“You’ve got to live for yourself in this world, not for others.”
Genres, Themes, Actors, and Directors:
… and he possesses absolute confidence in his words. He explains to us, for instance, why he sees no problem in having a secret affair with a married woman, given that, “We’re having fun. Why hurt him? You like to see everybody happy. I don’t believe in making anybody unhappy or in making an enemy. You could be crossing the Sahara desert, and he’d be just the bloke you’d meet.” Indeed, Alfie knows all the tricks of enjoying life without getting into too much trouble — which includes simply dumping his latest fling-on-the-side (Martin) without telling her he’s about to do so.
Meanwhile, back on the home front he lives with a submissive woman (Foster) whose primary care in life is ensuring her man is happy: “Did you enjoy yourself? That’s the main thing.”
When Foster gets pregnant and decides to keep the baby, we can’t help cheering for her tentative courage, while also making note of Alfie’s dismissiveness — until a boy arrives and he decides he likes at least the fun portions of parenthood.
A particularly challenging entanglement occurs when Alfie seduces the lonely wife (Merchant) of his sick friend (Bass), and she gets into a type of trouble that can’t simply be ignored away; her predicament leads to a chilling sequence (featuring Denholm Elliott in a key role) that was kept out of the 2004 remake with Jude Law.
Another interlude shows Alfie slyly picking up a beautiful but sad young woman (Asher) who gets through her grief at losing her previous lover through staying busy with cooking and cleaning; she puts up with everything Alfie throws at her until he finally reads her journals — “You ain’t entitled to your secret thoughts, not living with me!” — and she realizes she’s had enough.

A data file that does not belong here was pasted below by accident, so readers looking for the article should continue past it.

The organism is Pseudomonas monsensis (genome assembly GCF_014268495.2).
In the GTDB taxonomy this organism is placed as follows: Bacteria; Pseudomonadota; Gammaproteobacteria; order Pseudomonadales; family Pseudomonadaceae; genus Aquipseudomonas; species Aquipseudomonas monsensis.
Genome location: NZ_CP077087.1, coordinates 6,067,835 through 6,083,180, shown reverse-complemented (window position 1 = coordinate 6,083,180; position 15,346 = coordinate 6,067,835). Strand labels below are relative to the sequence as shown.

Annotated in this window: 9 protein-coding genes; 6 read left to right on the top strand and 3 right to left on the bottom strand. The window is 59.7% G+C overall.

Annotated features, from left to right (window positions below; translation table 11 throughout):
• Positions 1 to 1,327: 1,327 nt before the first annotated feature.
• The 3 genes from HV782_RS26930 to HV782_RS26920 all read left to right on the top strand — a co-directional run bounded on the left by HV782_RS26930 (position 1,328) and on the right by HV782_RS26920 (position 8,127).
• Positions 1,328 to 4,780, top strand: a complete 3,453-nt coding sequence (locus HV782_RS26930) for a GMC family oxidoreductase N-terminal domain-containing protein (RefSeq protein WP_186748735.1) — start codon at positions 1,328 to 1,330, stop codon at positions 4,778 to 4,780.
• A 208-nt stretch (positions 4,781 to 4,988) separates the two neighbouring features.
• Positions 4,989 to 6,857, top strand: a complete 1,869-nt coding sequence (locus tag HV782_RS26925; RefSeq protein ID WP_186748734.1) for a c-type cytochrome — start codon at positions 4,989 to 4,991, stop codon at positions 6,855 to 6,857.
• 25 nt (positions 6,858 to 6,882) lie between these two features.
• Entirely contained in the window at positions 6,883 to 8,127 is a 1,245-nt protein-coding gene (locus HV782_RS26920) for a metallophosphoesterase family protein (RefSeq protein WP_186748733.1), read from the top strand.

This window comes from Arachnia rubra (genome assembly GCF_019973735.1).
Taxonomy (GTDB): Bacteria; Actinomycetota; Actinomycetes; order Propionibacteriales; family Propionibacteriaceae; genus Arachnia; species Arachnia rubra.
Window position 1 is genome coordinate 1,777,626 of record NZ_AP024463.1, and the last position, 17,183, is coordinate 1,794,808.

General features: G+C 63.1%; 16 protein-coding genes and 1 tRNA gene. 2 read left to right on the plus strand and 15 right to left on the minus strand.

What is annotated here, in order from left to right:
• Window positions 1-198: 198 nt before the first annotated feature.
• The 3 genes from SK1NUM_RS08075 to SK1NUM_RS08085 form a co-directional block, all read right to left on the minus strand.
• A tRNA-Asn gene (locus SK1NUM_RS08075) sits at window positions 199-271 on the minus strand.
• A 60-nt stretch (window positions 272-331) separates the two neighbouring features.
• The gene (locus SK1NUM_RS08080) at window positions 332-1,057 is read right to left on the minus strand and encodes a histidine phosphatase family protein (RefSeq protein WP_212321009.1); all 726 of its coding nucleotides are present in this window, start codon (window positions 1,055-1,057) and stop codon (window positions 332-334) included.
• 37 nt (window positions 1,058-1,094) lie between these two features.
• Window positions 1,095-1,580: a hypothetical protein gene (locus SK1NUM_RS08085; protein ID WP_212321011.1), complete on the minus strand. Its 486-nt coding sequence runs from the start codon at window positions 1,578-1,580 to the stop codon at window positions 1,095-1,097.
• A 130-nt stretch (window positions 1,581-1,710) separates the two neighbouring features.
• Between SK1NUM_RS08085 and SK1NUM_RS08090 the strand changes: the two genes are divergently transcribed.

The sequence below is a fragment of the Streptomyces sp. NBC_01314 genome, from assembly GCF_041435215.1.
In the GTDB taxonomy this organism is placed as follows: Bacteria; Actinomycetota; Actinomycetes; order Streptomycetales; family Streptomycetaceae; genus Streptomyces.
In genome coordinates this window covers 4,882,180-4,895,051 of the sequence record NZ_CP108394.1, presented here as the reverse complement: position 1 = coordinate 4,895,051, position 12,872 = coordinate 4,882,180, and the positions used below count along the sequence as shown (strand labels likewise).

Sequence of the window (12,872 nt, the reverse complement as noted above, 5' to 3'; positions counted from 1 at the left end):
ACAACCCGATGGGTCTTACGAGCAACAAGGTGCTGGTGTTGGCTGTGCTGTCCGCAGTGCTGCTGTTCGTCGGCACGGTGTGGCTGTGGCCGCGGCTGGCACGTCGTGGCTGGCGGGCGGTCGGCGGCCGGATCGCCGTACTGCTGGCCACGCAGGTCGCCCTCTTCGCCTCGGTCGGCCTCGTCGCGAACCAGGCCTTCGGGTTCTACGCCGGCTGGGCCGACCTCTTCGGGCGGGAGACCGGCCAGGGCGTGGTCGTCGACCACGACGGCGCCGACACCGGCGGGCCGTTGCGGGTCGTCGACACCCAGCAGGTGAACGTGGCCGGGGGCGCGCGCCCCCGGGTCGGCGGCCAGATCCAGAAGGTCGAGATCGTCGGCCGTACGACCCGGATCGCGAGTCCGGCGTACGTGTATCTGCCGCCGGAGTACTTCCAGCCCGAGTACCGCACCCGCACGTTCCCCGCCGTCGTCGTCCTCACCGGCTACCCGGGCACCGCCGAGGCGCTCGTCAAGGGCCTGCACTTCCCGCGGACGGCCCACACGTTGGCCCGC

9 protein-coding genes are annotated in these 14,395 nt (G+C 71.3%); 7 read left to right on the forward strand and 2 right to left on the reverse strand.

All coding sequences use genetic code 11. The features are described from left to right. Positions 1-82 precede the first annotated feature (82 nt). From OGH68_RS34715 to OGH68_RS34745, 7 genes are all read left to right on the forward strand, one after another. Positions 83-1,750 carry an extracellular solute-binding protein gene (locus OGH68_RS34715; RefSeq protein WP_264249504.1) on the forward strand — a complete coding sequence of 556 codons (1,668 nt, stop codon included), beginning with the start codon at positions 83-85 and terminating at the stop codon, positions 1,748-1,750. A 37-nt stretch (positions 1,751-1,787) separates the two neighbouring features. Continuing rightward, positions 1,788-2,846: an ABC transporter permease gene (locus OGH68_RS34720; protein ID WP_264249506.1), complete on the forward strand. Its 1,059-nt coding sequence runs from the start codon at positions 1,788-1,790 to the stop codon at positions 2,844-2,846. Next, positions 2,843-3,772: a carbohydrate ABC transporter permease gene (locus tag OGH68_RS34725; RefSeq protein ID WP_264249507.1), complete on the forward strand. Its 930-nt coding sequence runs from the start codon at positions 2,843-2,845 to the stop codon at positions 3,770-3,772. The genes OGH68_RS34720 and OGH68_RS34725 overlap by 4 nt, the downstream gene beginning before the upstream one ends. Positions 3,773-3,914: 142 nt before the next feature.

So it goes with each of the women in Alfie’s life. He does finally meet his match in Winters’ brash Ruby, who enjoys commitment-free sex as much as him — but he comes to realize that his position with her isn’t as secure as he realized. If you don’t mind spending two hours with a narcissistic womanizer like Alfie, you’ll surely enjoy this nicely photographed flick (directed by Lewis Gilbert) — but I don’t believe it’s must-see for all film fanatics.
Note: That painting on the wall to the left in Winters’ apartment — “Green Girl” by Vladimir Tretchikoff — turns out to be one of the most famous mass-produced prints in art history; it’s also seen in Hitchcock’s Frenzy (1972).
Notable Performances, Qualities, and Moments: